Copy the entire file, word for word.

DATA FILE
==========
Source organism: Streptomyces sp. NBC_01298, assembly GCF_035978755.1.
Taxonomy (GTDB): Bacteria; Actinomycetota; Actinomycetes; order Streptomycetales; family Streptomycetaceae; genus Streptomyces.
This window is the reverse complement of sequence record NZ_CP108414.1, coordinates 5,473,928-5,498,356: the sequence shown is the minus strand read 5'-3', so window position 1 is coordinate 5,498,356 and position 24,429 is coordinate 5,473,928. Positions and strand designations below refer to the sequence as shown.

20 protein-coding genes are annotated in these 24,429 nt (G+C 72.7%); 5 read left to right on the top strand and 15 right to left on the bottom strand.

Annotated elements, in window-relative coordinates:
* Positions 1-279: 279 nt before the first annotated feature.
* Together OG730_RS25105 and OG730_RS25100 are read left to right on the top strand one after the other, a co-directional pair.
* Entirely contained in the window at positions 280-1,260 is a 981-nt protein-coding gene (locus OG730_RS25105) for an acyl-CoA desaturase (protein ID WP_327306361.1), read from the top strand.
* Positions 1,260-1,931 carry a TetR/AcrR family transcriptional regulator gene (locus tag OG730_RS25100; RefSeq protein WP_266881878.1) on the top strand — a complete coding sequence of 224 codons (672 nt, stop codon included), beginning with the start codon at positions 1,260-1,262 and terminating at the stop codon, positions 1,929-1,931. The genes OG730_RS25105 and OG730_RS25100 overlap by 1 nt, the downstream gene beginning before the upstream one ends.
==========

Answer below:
Source organism: Streptomyces sp. NBC_01298, assembly GCF_035978755.1.
Taxonomy (GTDB): Bacteria; Actinomycetota; Actinomycetes; order Streptomycetales; family Streptomycetaceae; genus Streptomyces.
This window is the reverse complement of sequence record NZ_CP108414.1, coordinates 5,473,928-5,498,356: the sequence shown is the minus strand read 5'-3', so window position 1 is coordinate 5,498,356 and position 24,429 is coordinate 5,473,928. Positions and strand designations below refer to the sequence as shown.

20 protein-coding genes are annotated in these 24,429 nt (G+C 72.7%); 5 read left to right on the top strand and 15 right to left on the bottom strand.

Annotated elements, in window-relative coordinates:
* Positions 1-279: 279 nt before the first annotated feature.
* Together OG730_RS25105 and OG730_RS25100 are read left to right on the top strand one after the other, a co-directional pair.
* Entirely contained in the window at positions 280-1,260 is a 981-nt protein-coding gene (locus OG730_RS25105) for an acyl-CoA desaturase (protein ID WP_327306361.1), read from the top strand.
* Positions 1,260-1,931 carry a TetR/AcrR family transcriptional regulator gene (locus tag OG730_RS25100; RefSeq protein WP_266881878.1) on the top strand — a complete coding sequence of 224 codons (672 nt, stop codon included), beginning with the start codon at positions 1,260-1,262 and terminating at the stop codon, positions 1,929-1,931. The genes OG730_RS25105 and OG730_RS25100 overlap by 1 nt, the downstream gene beginning before the upstream one ends.